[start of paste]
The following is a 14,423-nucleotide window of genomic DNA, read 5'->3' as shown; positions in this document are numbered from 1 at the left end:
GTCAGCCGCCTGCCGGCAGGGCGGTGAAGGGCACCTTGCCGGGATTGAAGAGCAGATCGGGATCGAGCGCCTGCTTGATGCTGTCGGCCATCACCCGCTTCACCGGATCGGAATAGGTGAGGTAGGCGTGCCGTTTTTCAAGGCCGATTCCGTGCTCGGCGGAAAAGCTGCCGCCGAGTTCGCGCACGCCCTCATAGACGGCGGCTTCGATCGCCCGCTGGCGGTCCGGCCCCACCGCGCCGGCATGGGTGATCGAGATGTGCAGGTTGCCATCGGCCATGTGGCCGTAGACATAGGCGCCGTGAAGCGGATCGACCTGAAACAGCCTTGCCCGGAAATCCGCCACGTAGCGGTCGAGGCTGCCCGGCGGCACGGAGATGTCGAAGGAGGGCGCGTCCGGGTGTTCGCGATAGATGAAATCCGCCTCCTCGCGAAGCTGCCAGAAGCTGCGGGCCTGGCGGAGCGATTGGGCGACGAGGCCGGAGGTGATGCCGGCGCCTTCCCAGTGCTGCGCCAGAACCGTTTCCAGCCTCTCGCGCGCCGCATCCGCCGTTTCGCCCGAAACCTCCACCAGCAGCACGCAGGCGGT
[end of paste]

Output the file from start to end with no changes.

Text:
The following is a 14,423-nucleotide window of genomic DNA, read 5'->3' as shown; positions in this document are numbered from 1 at the left end:
GTCAGCCGCCTGCCGGCAGGGCGGTGAAGGGCACCTTGCCGGGATTGAAGAGCAGATCGGGATCGAGCGCCTGCTTGATGCTGTCGGCCATCACCCGCTTCACCGGATCGGAATAGGTGAGGTAGGCGTGCCGTTTTTCAAGGCCGATTCCGTGCTCGGCGGAAAAGCTGCCGCCGAGTTCGCGCACGCCCTCATAGACGGCGGCTTCGATCGCCCGCTGGCGGTCCGGCCCCACCGCGCCGGCATGGGTGATCGAGATGTGCAGGTTGCCATCGGCCATGTGGCCGTAGACATAGGCGCCGTGAAGCGGATCGACCTGAAACAGCCTTGCCCGGAAATCCGCCACGTAGCGGTCGAGGCTGCCCGGCGGCACGGAGATGTCGAAGGAGGGCGCGTCCGGGTGTTCGCGATAGATGAAATCCGCCTCCTCGCGAAGCTGCCAGAAGCTGCGGGCCTGGCGGAGCGATTGGGCGACGAGGCCGGAGGTGATGCCGGCGCCTTCCCAGTGCTGCGCCAGAACCGTTTCCAGCCTCTCGCGCGCCGCATCCGCCGTTTCGCCCGAAACCTCCACCAGCAGCACGCAGGCGGT